Researchers working at the ISIS Neutron and Muon Source in Oxfordshire, the only facility of its kind in the UK, have produced a catalogue of data which could be used to help scientific researchers analyse human bones that have been heated. The team, from the University of Coimbra in Portugal, says their results could be used by archaeologists to distinguish between skeletal remains that have been burned at high temperatures, as in cremation, and those that may have been heated at lower temperatures, as part of ritualistic or cannibalistic defleshing practices, for example.
Bones are made up of collagen, a mineral called hydroxyapatite, and water. If heated, they undergo structural changes at the molecular level that result in obvious alterations, including shrinkage and colour change. These visual indicators, though, do not tell us what temperature the bones were heated at, and, by extension, it can sometimes be difficult to determine the circumstances in which certain human remains were exposed to heat. The physical and chemical changes that can occur when bone is heated at low to moderate temperatures, moreover, can resemble bone that has been buried for a long time, further complicating matters for archaeologists keen to establish the context in which some skeletal remains may have been heated.
In order to generate reliable reference data that could be used to reveal clues about the circumstances in which a given bone may have been heated, the researchers used a non-destructive technique called ‘vibrational spectroscopy’ to chart the effects of low to moderate heat on human skeletal remains. At ISIS, this involved beaming neutrons on to samples of human bone that had been burned at known temperatures to measure the atomic structures within the samples. Describing vibrational spectroscopy, Professor Stewart Parker, a senior research scientist at ISIS, told CA: ‘All matter is basically made up of atoms and molecules, and you can think of a molecule as being atoms connected by springs. As you know, if you take a Slinky spring and prod it, you can actually see vibrations occurring in that spring. That’s essentially what happens at the atomic level: if you hit it with the right energy, you set the spring oscillating, and the energy you need to set that spring going tells you something about both the strength of the spring and the atomic weights on the end of it.’ Vibrational spectroscopy, then, can be used as a fingerprinting technique: ‘if you measure a material, you end up with a particular pattern of peaks and troughs, which you can then compare to a known material to see whether this material is the same, different, or similar,’ Stewart said.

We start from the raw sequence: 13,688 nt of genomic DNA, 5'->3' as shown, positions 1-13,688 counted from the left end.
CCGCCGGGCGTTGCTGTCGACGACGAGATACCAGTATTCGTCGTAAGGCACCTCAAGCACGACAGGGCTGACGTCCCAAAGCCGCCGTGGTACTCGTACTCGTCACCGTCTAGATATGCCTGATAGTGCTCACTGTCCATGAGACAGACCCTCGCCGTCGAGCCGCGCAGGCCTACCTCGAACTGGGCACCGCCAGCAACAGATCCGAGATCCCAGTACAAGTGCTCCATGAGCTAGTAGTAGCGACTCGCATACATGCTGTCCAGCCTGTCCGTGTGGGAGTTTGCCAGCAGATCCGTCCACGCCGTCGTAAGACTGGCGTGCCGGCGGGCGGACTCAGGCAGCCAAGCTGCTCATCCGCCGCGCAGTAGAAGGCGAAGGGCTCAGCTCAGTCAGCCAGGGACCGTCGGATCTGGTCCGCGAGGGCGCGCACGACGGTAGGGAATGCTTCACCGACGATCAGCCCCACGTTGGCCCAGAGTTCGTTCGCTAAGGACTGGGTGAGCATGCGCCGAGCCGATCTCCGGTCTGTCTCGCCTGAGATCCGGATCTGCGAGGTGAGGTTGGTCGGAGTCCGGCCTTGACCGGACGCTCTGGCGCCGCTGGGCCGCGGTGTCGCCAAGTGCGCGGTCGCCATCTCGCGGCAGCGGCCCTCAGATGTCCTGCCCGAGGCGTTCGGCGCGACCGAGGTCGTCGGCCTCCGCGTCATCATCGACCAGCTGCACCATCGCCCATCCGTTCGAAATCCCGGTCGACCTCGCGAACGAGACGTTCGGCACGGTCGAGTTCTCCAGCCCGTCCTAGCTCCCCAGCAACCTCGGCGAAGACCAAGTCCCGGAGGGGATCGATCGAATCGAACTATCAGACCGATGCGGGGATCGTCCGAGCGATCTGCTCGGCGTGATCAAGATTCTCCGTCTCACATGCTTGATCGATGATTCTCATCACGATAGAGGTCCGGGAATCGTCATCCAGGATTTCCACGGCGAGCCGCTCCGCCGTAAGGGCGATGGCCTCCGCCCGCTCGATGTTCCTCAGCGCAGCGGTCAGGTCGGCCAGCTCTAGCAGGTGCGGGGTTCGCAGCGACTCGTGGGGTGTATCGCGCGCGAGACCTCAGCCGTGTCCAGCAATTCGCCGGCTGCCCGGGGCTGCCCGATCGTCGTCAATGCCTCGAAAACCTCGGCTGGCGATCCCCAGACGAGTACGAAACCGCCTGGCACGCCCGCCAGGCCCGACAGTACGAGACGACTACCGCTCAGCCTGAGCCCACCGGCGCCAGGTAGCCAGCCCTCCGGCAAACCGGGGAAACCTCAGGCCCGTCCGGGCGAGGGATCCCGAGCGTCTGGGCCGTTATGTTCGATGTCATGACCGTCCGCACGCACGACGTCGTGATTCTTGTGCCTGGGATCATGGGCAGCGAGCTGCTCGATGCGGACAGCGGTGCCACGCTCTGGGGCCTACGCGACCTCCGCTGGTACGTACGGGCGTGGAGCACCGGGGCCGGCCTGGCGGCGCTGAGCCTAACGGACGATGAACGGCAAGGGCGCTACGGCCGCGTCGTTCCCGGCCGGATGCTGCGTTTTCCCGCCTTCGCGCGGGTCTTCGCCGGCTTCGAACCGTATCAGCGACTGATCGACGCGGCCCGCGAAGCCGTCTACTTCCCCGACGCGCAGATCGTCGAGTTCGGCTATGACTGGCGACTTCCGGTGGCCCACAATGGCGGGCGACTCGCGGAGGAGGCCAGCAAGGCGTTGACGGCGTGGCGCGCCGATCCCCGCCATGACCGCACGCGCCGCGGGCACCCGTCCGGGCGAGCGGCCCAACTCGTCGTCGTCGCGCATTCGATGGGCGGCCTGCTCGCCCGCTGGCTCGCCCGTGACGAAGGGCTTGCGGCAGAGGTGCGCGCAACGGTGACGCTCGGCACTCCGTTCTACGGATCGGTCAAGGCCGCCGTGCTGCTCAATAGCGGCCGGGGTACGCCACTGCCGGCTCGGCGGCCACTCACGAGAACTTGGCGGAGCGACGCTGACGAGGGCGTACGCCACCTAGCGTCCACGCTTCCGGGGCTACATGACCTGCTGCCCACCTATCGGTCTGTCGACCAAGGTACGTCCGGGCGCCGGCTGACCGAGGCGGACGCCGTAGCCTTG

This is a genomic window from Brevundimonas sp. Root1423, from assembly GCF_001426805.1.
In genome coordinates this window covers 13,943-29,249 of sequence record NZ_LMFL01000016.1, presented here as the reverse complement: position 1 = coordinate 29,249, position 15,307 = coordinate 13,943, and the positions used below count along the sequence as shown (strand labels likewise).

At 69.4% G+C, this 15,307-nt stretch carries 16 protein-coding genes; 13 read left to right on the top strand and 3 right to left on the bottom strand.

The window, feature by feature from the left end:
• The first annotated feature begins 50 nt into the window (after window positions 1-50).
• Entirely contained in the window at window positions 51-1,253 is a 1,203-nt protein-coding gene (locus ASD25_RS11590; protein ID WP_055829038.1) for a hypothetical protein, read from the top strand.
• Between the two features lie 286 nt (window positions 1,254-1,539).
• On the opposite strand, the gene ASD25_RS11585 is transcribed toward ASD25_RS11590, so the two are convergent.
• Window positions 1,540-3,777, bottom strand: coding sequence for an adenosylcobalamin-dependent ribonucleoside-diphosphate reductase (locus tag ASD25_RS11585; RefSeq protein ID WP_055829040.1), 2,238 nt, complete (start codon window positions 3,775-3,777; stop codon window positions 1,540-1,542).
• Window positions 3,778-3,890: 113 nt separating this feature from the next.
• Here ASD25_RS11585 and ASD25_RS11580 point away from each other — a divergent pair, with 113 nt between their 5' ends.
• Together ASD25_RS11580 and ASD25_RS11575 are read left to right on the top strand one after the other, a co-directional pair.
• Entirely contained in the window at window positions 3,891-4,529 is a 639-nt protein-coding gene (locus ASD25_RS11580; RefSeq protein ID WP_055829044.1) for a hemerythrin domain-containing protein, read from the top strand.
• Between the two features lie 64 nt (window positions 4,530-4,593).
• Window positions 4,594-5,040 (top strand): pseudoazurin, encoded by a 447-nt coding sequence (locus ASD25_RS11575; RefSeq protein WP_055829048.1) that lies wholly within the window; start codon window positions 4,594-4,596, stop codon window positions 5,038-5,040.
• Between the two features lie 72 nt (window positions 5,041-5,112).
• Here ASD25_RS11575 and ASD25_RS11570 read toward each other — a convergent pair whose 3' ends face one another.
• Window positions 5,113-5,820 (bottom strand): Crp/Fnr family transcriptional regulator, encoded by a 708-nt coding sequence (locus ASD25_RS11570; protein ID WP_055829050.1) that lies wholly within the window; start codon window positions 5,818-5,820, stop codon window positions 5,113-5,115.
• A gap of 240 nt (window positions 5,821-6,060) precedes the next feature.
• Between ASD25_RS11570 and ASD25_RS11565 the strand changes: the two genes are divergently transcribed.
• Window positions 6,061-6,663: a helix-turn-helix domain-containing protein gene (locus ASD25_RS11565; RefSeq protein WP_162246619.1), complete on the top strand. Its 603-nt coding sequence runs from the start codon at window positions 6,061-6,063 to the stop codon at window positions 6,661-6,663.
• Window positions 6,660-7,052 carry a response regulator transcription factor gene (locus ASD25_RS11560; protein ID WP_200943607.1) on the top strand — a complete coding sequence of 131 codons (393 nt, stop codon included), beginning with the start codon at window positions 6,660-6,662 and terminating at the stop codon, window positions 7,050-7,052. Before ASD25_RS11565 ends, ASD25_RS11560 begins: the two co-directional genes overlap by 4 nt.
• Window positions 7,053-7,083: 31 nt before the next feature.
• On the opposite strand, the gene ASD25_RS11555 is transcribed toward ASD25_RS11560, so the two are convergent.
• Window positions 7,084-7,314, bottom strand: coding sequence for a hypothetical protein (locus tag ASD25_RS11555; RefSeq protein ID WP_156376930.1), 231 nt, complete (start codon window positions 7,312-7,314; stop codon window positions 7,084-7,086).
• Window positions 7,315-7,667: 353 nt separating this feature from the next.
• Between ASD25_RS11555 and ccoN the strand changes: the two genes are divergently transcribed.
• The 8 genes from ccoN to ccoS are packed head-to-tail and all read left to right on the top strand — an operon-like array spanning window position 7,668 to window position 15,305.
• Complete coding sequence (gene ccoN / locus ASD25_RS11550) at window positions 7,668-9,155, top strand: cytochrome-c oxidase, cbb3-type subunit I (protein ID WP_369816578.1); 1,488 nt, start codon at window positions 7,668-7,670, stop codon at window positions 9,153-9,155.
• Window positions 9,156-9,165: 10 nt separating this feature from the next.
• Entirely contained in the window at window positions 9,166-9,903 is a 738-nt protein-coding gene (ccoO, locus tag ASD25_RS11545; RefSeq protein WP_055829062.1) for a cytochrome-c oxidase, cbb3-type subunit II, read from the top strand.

Working within a temperature range of 200ºC to 650ºC, the researchers prepared samples of bone for analysis by heating them for three hours at regular intervals in both aerobic and anaerobic conditions. Then, at ISIS, the team used neutron beams (via a technique called ‘inelastic neutron scattering’, or INS), to ‘see’ the hydroxyapatite within the bone samples (this is difficult to observe by other means but crystallises when bone is heated, giving a clear signature of its presence). The analysis using neutron vibrational spectroscopy was complemented by optical vibrational spectroscopy analysis of the same samples at Coimbra, using the more widely accessible technique of Fourier-transform infrared spectroscopy (FTIR), generating parallel data.
The data gathered by the researchers allowed them to catalogue various heat-induced changes to the structure of human bone caused by heating at low to moderate temperatures, while validating FTIR as a method for analysing the impact of heat on bone. The team found that vibrational spectroscopy can be used accurately to detect heat-induced changes to the organic and inorganic structures of bone as a function of temperature. The main spectral differences were detected at 300º-400ºC in anaerobic conditions, and at 450º-500ºC in aerobic environments.
These latest investigations build on the team’s previous analysis of the impact of high temperatures (>600ºC) on human skeletal remains, so reference data has now been catalogued across the 200ºC to 1,000ºC range. It is possible, then, for archaeologists to measure the same data in a sample of human bone heated in unknown or uncertain circumstances, and to compare this with the data in the catalogue to determine the temperature at which the bone was heated. This, in turn, may offer clues about the context in which the bone was cooked or burned.
The group’s paper on the effects of moderate heating was published in the journal Royal Society Open Science. It is available at https://doi.org/10.1098/rsos.210774.